Foreword Reviews

Gravity's Pull

MariNaomi continues her immersive saga of teenagers and possible alien abductions in Gravity’s Pull.

The Life on Earth trilogy thus far has been a model of slowly rising action, centered on a group of teens consumed by relationship problems, unintended pregnancy, failing parental health, and general adolescent angst. It’s easy to forget about the atypical component in the story: Claudia Jones, a girl who was thought to be abducted, has now returned to school just as mysteriously as she disappeared. She brings with her a strange kind of charisma that takes hold of nearly everyone who looks at her—one possible interpretation of the title.

Just as Claudia Jones magnetically attracts her classmates, Gravity’s Pull proves utterly absorbing as a graphic novel. It is divided into six sections. Each focuses on a different character’s point of view and ends in a subtle yet tantalizing way that propels the book’s momentum ever forward.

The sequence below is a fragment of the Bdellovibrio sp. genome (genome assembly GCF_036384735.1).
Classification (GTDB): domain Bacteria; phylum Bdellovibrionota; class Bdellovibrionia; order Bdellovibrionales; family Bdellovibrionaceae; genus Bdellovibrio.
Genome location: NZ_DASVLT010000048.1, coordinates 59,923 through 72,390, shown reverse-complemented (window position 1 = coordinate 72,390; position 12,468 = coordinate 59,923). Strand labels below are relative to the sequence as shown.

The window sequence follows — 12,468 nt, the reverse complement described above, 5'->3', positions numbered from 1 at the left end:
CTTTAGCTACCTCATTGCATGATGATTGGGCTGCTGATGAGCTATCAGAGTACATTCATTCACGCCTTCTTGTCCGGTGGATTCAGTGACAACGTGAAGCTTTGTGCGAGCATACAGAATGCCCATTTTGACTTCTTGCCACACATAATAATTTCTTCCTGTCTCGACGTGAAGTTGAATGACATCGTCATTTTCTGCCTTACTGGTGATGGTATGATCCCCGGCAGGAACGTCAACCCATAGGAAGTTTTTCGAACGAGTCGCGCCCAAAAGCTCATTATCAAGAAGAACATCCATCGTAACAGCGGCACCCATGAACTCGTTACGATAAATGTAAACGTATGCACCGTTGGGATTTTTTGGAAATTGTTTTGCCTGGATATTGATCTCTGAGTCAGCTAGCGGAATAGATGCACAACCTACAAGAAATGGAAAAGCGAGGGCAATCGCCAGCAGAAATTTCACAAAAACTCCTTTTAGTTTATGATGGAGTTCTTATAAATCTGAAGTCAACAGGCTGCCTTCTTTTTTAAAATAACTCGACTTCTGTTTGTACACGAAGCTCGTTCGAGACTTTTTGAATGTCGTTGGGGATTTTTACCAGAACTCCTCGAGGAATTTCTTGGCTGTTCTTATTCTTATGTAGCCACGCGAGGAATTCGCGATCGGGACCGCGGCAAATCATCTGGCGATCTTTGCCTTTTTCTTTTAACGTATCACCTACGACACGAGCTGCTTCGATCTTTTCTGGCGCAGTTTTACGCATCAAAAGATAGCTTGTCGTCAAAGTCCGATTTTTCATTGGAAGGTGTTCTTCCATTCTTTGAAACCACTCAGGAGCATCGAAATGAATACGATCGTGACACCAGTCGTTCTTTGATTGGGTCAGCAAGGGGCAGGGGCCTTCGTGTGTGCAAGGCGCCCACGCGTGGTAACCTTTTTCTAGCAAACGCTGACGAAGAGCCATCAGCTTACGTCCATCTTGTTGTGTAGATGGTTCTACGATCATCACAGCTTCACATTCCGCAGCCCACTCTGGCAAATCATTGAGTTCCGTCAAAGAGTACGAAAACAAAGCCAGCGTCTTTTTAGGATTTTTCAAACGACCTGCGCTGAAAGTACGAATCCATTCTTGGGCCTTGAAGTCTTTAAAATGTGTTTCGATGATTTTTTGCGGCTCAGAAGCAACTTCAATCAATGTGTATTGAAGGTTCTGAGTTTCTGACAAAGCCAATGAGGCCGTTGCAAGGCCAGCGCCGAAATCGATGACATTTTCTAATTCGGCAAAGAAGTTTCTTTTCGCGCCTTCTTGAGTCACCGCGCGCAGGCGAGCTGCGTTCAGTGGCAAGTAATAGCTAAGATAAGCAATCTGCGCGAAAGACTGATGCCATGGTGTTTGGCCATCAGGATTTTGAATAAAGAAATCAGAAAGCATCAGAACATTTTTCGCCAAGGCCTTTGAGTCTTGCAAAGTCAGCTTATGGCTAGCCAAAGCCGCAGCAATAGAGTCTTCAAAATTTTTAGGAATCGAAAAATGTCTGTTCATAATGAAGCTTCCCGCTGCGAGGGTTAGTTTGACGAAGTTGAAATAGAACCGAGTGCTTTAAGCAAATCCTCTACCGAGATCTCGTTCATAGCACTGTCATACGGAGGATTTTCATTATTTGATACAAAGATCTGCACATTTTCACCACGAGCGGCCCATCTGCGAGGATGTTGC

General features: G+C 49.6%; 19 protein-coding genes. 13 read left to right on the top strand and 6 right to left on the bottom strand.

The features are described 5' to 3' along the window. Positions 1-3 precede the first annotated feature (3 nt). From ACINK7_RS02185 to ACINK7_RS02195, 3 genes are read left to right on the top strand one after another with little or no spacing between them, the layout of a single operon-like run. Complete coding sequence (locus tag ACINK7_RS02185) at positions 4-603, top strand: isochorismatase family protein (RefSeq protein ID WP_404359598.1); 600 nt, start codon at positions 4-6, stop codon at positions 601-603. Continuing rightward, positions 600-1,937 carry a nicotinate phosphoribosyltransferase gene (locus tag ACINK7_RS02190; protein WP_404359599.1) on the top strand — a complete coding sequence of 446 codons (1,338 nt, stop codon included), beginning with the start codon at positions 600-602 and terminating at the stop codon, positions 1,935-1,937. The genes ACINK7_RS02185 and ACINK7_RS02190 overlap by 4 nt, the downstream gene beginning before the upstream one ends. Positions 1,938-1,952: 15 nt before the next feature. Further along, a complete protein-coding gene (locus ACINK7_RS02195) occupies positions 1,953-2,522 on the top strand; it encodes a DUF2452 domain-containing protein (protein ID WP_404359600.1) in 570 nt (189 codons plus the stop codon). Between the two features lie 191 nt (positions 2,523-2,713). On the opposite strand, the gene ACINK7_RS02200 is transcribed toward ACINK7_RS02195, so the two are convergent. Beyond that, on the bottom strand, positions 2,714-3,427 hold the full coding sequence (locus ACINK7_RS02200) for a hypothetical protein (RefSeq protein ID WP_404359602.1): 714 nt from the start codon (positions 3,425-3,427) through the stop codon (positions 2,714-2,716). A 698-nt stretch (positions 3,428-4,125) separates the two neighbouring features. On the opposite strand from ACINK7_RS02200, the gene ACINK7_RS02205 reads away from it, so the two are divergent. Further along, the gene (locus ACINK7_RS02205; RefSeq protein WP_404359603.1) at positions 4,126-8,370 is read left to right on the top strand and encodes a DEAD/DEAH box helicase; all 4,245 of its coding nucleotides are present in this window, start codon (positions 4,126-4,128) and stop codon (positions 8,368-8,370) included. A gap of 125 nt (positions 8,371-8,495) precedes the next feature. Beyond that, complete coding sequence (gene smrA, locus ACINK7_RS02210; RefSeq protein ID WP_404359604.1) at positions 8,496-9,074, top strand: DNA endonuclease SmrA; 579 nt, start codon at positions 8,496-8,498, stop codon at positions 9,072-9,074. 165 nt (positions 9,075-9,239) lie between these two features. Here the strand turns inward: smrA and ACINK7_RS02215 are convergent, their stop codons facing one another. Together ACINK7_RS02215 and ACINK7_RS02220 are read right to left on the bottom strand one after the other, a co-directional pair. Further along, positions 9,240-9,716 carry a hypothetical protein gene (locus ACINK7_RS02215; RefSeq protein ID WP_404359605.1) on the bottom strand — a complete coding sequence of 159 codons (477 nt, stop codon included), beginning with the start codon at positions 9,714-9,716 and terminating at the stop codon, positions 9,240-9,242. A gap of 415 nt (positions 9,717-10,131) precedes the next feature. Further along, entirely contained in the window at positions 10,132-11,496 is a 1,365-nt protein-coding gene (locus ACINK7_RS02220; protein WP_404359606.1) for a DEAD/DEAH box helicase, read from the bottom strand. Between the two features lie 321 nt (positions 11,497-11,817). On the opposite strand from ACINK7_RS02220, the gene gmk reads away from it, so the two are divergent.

MariNaomi’s art is deceptively pared-down, at first appearing fairly simple and straightforward. But there’s much more at work here, and her thoughtful layouts and willingness to experiment prove highly effective in conveying emotions and essential information while preserving the sense of suspense that permeates the book.

Gravity’s Pull ends with a cliffhanger of sorts, and—despite a helpful one-page summary of the first book, for those who missed it—is best read as a masterful installment in an increasingly compelling series.

Reviewed by Peter Dabbene

Disclosure: This article is not an endorsement, but a review. The author of this book provided free copies of the book to have their book reviewed by a professional reviewer. No fee was paid by the author for this review. Foreword Reviews only recommends books that we love. Foreword Magazine, Inc. is disclosing this in accordance with the Federal Trade Commission’s 16 CFR, Part 255.

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